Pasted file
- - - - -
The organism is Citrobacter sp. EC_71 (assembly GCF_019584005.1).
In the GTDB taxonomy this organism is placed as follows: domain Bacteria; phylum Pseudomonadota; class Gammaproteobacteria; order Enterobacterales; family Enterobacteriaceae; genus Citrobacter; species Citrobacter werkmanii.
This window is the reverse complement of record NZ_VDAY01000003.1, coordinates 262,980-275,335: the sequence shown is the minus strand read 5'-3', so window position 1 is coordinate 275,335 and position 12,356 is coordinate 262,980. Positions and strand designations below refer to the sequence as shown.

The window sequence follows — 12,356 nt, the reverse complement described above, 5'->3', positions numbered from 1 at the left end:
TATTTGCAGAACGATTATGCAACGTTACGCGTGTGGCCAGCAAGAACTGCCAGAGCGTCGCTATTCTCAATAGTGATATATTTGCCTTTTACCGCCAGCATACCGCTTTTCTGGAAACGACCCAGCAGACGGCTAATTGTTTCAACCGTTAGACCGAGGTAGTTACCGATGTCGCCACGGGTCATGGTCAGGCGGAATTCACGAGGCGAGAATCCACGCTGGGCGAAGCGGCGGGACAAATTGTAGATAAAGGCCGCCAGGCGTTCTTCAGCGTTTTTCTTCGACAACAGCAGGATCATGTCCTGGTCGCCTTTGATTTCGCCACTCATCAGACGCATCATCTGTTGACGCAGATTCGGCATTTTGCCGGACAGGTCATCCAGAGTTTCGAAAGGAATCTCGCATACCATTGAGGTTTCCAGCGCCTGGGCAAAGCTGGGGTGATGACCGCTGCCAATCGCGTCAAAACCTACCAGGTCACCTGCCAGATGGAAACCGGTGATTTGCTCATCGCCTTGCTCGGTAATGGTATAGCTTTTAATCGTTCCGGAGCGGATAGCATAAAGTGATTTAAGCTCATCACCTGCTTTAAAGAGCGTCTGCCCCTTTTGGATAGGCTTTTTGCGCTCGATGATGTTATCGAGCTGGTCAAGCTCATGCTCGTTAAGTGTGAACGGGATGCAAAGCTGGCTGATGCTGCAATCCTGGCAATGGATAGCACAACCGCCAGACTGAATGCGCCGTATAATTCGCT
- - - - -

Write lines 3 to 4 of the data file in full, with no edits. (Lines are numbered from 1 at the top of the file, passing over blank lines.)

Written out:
This window is the reverse complement of record NZ_VDAY01000003.1, coordinates 262,980-275,335: the sequence shown is the minus strand read 5'-3', so window position 1 is coordinate 275,335 and position 12,356 is coordinate 262,980. Positions and strand designations below refer to the sequence as shown.

The window sequence follows — 12,356 nt, the reverse complement described above, 5'->3', positions numbered from 1 at the left end: